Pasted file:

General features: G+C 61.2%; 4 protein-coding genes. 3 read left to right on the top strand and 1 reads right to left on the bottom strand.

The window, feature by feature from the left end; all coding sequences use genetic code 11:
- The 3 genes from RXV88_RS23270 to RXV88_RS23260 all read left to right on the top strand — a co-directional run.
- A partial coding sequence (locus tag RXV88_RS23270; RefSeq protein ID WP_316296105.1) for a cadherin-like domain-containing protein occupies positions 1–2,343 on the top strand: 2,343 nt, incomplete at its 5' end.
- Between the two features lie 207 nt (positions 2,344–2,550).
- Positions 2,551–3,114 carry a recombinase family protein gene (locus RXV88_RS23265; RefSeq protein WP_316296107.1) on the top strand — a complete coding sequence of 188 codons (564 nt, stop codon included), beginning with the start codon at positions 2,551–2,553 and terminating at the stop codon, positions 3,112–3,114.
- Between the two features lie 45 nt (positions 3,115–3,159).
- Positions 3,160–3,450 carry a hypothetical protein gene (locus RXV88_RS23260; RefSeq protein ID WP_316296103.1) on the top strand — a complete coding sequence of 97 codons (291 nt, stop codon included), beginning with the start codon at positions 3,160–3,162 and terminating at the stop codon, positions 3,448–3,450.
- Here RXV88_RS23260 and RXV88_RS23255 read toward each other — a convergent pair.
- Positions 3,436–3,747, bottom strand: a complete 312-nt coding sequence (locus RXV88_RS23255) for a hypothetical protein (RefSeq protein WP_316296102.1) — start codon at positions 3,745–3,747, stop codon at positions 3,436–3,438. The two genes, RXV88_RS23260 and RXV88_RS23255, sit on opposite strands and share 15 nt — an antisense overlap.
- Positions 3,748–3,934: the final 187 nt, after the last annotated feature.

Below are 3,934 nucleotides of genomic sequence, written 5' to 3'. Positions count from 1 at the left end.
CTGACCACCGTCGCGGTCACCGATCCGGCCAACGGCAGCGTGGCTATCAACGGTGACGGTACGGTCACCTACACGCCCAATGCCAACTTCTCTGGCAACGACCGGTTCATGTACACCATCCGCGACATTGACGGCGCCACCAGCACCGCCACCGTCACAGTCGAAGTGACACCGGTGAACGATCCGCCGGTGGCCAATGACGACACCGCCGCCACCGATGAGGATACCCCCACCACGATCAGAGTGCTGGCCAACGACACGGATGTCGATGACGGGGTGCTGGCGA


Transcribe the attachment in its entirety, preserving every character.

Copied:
General features: G+C 61.2%; 4 protein-coding genes. 3 read left to right on the top strand and 1 reads right to left on the bottom strand.

The window, feature by feature from the left end; all coding sequences use genetic code 11:
- The 3 genes from RXV88_RS23270 to RXV88_RS23260 all read left to right on the top strand — a co-directional run.
- A partial coding sequence (locus tag RXV88_RS23270; RefSeq protein ID WP_316296105.1) for a cadherin-like domain-containing protein occupies positions 1–2,343 on the top strand: 2,343 nt, incomplete at its 5' end.
- Between the two features lie 207 nt (positions 2,344–2,550).
- Positions 2,551–3,114 carry a recombinase family protein gene (locus RXV88_RS23265; RefSeq protein WP_316296107.1) on the top strand — a complete coding sequence of 188 codons (564 nt, stop codon included), beginning with the start codon at positions 2,551–2,553 and terminating at the stop codon, positions 3,112–3,114.
- Between the two features lie 45 nt (positions 3,115–3,159).
- Positions 3,160–3,450 carry a hypothetical protein gene (locus RXV88_RS23260; RefSeq protein ID WP_316296103.1) on the top strand — a complete coding sequence of 97 codons (291 nt, stop codon included), beginning with the start codon at positions 3,160–3,162 and terminating at the stop codon, positions 3,448–3,450.
- Here RXV88_RS23260 and RXV88_RS23255 read toward each other — a convergent pair.
- Positions 3,436–3,747, bottom strand: a complete 312-nt coding sequence (locus RXV88_RS23255) for a hypothetical protein (RefSeq protein WP_316296102.1) — start codon at positions 3,745–3,747, stop codon at positions 3,436–3,438. The two genes, RXV88_RS23260 and RXV88_RS23255, sit on opposite strands and share 15 nt — an antisense overlap.
- Positions 3,748–3,934: the final 187 nt, after the last annotated feature.

Below are 3,934 nucleotides of genomic sequence, written 5' to 3'. Positions count from 1 at the left end.
CTGACCACCGTCGCGGTCACCGATCCGGCCAACGGCAGCGTGGCTATCAACGGTGACGGTACGGTCACCTACACGCCCAATGCCAACTTCTCTGGCAACGACCGGTTCATGTACACCATCCGCGACATTGACGGCGCCACCAGCACCGCCACCGTCACAGTCGAAGTGACACCGGTGAACGATCCGCCGGTGGCCAATGACGACACCGCCGCCACCGATGAGGATACCCCCACCACGATCAGAGTGCTGGCCAACGACACGGATGTCGATGACGGGGTGCTGGCGA